Elemental Uses: The Versatile Wind

Wendy Marvell of Fairy Tail

Unlike fire, wind is used with a lot of versatility.  Many times, you’ll find characters specializing in one style like flight, wind blasts, weather manipulation, or lightning.  That last one is a strange part because it’s a wind/fire combo, but it typically gets put as an ultimate power for wind users.  Avatar: The Last Airbender changed this, but I wonder if that’s more because the main character wasn’t the type to kill and lightning tends to be seen as an evil power.  Heck, Sith Lords get it and Jedi don’t even though they’re all doing force (wind blast) pushes.

Offensive

Wind magic tends to show up in one of two ways.  You have the giant gales that hurl things about and send enemies flying.  These characters are known for brute force in a similar fashion to your stereotypical fire user.  Considering how much destruction tornadoes and hurricanes cause, it’s easy to see how this path is taken.  Yet, the second method involves more condensed air that is thrown in the shape of blades or fists.  These require more precision and aiming, but they can be difficult to counter since wind is an element that you can’t see.  We normally see them in movies and shows because those are visual mediums, so there has to be something to see.  For example, Wendy up above is a Sky Dragon Slayer and that gives her wind magic.  Her attacks glow because they’re spells instead of naturally created magic.  In a book, you have more leeway and can make these attacks harder to see and dodge.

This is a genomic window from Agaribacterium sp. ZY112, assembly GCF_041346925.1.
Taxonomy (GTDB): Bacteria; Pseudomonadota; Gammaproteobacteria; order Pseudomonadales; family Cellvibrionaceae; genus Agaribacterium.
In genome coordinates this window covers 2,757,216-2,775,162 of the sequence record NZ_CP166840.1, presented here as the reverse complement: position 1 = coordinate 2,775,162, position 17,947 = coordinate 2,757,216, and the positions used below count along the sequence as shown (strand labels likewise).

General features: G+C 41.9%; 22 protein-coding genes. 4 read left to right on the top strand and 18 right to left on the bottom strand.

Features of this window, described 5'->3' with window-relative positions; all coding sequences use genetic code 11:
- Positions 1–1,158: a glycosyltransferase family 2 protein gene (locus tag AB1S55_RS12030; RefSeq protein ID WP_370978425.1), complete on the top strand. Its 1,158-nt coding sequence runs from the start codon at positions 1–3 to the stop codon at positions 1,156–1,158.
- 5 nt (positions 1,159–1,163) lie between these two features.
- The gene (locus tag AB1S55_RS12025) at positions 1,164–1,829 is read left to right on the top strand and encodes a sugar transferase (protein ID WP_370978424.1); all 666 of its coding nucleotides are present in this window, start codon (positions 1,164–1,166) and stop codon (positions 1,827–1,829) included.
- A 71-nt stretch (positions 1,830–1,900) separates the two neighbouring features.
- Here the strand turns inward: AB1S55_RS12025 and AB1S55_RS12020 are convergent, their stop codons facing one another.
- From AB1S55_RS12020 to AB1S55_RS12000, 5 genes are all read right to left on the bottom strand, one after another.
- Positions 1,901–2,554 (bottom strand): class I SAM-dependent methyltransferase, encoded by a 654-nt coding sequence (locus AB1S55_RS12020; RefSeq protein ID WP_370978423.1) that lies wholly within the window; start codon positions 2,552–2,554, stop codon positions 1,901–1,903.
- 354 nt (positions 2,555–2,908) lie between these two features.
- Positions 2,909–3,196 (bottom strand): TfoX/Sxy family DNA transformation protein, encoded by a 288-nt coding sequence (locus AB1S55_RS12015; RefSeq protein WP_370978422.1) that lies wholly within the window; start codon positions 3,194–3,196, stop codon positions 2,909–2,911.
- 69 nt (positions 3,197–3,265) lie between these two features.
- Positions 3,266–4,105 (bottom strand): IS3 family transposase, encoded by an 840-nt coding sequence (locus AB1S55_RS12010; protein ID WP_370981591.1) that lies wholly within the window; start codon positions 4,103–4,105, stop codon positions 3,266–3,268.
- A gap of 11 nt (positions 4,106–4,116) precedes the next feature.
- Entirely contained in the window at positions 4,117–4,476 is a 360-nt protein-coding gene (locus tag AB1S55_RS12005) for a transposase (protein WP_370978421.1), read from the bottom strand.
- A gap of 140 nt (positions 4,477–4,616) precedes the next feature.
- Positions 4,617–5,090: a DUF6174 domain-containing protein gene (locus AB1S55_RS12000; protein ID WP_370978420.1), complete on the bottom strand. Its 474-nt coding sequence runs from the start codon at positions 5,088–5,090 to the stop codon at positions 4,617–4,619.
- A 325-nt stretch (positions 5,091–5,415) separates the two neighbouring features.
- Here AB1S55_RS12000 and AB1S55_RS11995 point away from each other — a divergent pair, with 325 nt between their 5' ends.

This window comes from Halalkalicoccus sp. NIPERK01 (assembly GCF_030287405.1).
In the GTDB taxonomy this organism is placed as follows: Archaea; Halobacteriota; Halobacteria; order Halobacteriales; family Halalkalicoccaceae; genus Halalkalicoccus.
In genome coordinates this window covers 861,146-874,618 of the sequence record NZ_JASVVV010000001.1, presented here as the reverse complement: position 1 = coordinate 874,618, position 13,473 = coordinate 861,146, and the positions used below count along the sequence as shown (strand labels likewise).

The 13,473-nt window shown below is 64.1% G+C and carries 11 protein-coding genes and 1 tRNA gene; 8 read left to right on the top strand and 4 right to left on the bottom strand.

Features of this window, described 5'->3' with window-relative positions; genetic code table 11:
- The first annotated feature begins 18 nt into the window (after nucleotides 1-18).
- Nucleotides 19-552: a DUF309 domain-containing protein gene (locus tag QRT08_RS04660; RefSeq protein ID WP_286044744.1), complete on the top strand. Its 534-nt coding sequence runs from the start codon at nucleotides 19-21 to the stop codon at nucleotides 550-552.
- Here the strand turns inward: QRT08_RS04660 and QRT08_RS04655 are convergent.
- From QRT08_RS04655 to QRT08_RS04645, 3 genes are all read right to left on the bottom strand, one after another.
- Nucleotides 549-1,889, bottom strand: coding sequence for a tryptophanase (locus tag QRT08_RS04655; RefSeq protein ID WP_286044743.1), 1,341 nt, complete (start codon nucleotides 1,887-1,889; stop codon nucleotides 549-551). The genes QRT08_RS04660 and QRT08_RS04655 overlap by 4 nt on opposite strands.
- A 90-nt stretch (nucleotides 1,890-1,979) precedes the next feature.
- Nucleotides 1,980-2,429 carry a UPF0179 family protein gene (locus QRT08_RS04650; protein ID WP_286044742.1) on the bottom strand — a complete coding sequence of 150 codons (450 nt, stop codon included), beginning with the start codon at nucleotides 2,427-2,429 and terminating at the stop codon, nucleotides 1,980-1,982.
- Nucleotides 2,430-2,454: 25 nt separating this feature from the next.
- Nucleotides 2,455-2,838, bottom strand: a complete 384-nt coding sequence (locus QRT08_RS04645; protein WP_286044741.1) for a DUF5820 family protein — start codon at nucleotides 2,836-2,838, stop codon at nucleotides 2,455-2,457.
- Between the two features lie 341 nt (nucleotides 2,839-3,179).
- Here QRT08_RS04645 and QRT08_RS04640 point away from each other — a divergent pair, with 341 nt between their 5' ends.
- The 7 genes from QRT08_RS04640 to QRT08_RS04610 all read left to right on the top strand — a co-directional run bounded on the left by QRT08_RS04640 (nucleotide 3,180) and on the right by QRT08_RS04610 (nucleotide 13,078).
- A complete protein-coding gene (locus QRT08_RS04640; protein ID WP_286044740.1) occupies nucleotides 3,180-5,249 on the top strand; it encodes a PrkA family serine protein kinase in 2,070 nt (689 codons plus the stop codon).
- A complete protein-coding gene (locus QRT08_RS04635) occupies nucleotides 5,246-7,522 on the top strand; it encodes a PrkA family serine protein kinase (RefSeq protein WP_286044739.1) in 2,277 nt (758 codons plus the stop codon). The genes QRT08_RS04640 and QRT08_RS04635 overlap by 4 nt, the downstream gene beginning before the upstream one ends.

Another offensive method with wind magic is a kind of physical enhancement.  A character can use controlled wind blasts to increase their speed and reflexes.  Their jumps can get a boost both in height and distance as well.  It’s all about having these short or constant bursts behind their actions.  This concept is also why so many wind-based characters are able to fly with very little problem.

Defensive

Wind shields are pretty easy to figure out.  Some of them act like solid walls or bubbles while others hurl attackers away on contact.  A less common defensive use for wind magic is sensory.  A character that controls air could have the ability to sense anything moving in their area.  It isn’t a perfect system, but it means they can’t be surprised and will always know when they are being followed.  The downside here is that they won’t know the intent until an attack is made clear.  So, they could mistake a curious animal for an assassin, but at least they are aware.

In some stories, healing magic falls under wind.  It’s either that or water if it isn’t in a class by itself.  The reason could be that both of those elements are seen as life givers.  We need air and water to survive, so those can be regenerative in nature.

The Mundane

Various tricks for distraction or amusement can be found in this power.  Throwing or even changing one’s voice can fall under this element since they’re vibrations in the air.  Musical abilities can be affected by this magic as well.  Imagine a character who can work an entire band with their powers.  Of course, there has to be some knowledge of how to do this instead of it simply being a thing.  This takes a lot of work, training, and concentration that shouldn’t be overlooked.